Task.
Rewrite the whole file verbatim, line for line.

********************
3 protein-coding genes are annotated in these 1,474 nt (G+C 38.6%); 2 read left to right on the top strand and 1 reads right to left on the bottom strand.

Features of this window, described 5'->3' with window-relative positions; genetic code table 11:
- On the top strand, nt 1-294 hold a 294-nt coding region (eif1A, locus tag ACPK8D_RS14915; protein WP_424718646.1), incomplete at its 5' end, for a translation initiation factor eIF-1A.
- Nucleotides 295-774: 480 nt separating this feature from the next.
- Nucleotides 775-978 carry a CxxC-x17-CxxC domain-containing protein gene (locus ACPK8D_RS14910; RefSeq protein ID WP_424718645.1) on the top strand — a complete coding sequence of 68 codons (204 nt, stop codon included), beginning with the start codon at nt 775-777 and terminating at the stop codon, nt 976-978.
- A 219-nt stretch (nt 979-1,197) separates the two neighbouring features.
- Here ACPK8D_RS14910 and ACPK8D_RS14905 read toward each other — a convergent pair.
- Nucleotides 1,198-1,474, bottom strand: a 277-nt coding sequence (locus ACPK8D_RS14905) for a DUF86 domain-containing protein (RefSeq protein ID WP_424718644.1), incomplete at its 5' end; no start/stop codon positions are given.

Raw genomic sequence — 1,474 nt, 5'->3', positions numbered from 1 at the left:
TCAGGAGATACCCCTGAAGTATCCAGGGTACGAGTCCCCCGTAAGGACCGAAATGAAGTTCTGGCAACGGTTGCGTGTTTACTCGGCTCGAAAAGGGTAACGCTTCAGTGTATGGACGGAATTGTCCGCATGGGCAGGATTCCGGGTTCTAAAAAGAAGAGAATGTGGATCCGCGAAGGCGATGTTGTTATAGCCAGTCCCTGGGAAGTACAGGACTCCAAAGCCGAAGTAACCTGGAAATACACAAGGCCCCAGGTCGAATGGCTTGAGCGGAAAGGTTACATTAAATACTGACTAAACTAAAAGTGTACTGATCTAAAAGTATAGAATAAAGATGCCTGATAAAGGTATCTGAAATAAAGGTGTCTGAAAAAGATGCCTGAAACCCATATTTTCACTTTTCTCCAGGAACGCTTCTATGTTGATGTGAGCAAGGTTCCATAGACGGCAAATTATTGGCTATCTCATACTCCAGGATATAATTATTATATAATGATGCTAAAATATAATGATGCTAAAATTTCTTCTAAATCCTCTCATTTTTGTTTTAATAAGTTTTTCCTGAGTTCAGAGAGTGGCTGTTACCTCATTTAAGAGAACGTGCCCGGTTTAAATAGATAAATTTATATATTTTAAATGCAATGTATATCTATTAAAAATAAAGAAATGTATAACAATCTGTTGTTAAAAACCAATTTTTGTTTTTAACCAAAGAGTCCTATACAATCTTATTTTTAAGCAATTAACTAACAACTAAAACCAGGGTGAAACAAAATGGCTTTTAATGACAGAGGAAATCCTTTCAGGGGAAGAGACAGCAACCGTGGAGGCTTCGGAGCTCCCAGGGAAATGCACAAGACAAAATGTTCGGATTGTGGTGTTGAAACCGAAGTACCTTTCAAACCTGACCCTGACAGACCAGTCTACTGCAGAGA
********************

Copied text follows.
3 protein-coding genes are annotated in these 1,474 nt (G+C 38.6%); 2 read left to right on the top strand and 1 reads right to left on the bottom strand.

Features of this window, described 5'->3' with window-relative positions; genetic code table 11:
- On the top strand, nt 1-294 hold a 294-nt coding region (eif1A, locus tag ACPK8D_RS14915; protein WP_424718646.1), incomplete at its 5' end, for a translation initiation factor eIF-1A.
- Nucleotides 295-774: 480 nt separating this feature from the next.
- Nucleotides 775-978 carry a CxxC-x17-CxxC domain-containing protein gene (locus ACPK8D_RS14910; RefSeq protein ID WP_424718645.1) on the top strand — a complete coding sequence of 68 codons (204 nt, stop codon included), beginning with the start codon at nt 775-777 and terminating at the stop codon, nt 976-978.
- A 219-nt stretch (nt 979-1,197) separates the two neighbouring features.
- Here ACPK8D_RS14910 and ACPK8D_RS14905 read toward each other — a convergent pair.
- Nucleotides 1,198-1,474, bottom strand: a 277-nt coding sequence (locus ACPK8D_RS14905) for a DUF86 domain-containing protein (RefSeq protein ID WP_424718644.1), incomplete at its 5' end; no start/stop codon positions are given.

Raw genomic sequence — 1,474 nt, 5'->3', positions numbered from 1 at the left:
TCAGGAGATACCCCTGAAGTATCCAGGGTACGAGTCCCCCGTAAGGACCGAAATGAAGTTCTGGCAACGGTTGCGTGTTTACTCGGCTCGAAAAGGGTAACGCTTCAGTGTATGGACGGAATTGTCCGCATGGGCAGGATTCCGGGTTCTAAAAAGAAGAGAATGTGGATCCGCGAAGGCGATGTTGTTATAGCCAGTCCCTGGGAAGTACAGGACTCCAAAGCCGAAGTAACCTGGAAATACACAAGGCCCCAGGTCGAATGGCTTGAGCGGAAAGGTTACATTAAATACTGACTAAACTAAAAGTGTACTGATCTAAAAGTATAGAATAAAGATGCCTGATAAAGGTATCTGAAATAAAGGTGTCTGAAAAAGATGCCTGAAACCCATATTTTCACTTTTCTCCAGGAACGCTTCTATGTTGATGTGAGCAAGGTTCCATAGACGGCAAATTATTGGCTATCTCATACTCCAGGATATAATTATTATATAATGATGCTAAAATATAATGATGCTAAAATTTCTTCTAAATCCTCTCATTTTTGTTTTAATAAGTTTTTCCTGAGTTCAGAGAGTGGCTGTTACCTCATTTAAGAGAACGTGCCCGGTTTAAATAGATAAATTTATATATTTTAAATGCAATGTATATCTATTAAAAATAAAGAAATGTATAACAATCTGTTGTTAAAAACCAATTTTTGTTTTTAACCAAAGAGTCCTATACAATCTTATTTTTAAGCAATTAACTAACAACTAAAACCAGGGTGAAACAAAATGGCTTTTAATGACAGAGGAAATCCTTTCAGGGGAAGAGACAGCAACCGTGGAGGCTTCGGAGCTCCCAGGGAAATGCACAAGACAAAATGTTCGGATTGTGGTGTTGAAACCGAAGTACCTTTCAAACCTGACCCTGACAGACCAGTCTACTGCAGAGA